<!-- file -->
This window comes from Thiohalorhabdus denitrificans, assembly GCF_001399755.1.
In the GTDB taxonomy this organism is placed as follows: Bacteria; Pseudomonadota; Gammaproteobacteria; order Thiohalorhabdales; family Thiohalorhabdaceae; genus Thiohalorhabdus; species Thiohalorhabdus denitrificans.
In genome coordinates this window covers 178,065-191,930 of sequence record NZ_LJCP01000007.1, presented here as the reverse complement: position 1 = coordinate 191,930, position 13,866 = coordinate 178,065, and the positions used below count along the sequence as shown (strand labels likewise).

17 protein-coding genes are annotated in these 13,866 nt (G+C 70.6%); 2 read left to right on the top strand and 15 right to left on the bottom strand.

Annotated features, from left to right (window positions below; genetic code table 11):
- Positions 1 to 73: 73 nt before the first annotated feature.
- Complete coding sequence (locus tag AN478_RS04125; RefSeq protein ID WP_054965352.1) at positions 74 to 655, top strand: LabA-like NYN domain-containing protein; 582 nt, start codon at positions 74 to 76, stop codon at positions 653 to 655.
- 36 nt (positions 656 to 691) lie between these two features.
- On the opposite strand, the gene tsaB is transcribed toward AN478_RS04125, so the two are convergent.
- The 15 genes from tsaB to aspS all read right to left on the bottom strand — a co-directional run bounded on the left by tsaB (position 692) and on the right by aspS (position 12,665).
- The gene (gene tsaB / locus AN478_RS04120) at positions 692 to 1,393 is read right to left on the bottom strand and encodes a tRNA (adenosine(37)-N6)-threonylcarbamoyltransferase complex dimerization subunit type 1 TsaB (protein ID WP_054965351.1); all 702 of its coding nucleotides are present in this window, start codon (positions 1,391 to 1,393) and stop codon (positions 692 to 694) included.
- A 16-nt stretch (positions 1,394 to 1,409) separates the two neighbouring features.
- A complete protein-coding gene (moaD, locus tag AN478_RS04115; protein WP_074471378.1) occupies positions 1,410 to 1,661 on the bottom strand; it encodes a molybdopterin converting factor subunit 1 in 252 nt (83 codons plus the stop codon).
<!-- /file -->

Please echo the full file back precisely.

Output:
This window comes from Thiohalorhabdus denitrificans, assembly GCF_001399755.1.
In the GTDB taxonomy this organism is placed as follows: Bacteria; Pseudomonadota; Gammaproteobacteria; order Thiohalorhabdales; family Thiohalorhabdaceae; genus Thiohalorhabdus; species Thiohalorhabdus denitrificans.
In genome coordinates this window covers 178,065-191,930 of sequence record NZ_LJCP01000007.1, presented here as the reverse complement: position 1 = coordinate 191,930, position 13,866 = coordinate 178,065, and the positions used below count along the sequence as shown (strand labels likewise).

17 protein-coding genes are annotated in these 13,866 nt (G+C 70.6%); 2 read left to right on the top strand and 15 right to left on the bottom strand.

Annotated features, from left to right (window positions below; genetic code table 11):
- Positions 1 to 73: 73 nt before the first annotated feature.
- Complete coding sequence (locus tag AN478_RS04125; RefSeq protein ID WP_054965352.1) at positions 74 to 655, top strand: LabA-like NYN domain-containing protein; 582 nt, start codon at positions 74 to 76, stop codon at positions 653 to 655.
- 36 nt (positions 656 to 691) lie between these two features.
- On the opposite strand, the gene tsaB is transcribed toward AN478_RS04125, so the two are convergent.
- The 15 genes from tsaB to aspS all read right to left on the bottom strand — a co-directional run bounded on the left by tsaB (position 692) and on the right by aspS (position 12,665).
- The gene (gene tsaB / locus AN478_RS04120) at positions 692 to 1,393 is read right to left on the bottom strand and encodes a tRNA (adenosine(37)-N6)-threonylcarbamoyltransferase complex dimerization subunit type 1 TsaB (protein ID WP_054965351.1); all 702 of its coding nucleotides are present in this window, start codon (positions 1,391 to 1,393) and stop codon (positions 692 to 694) included.
- A 16-nt stretch (positions 1,394 to 1,409) separates the two neighbouring features.
- A complete protein-coding gene (moaD, locus tag AN478_RS04115; protein WP_074471378.1) occupies positions 1,410 to 1,661 on the bottom strand; it encodes a molybdopterin converting factor subunit 1 in 252 nt (83 codons plus the stop codon).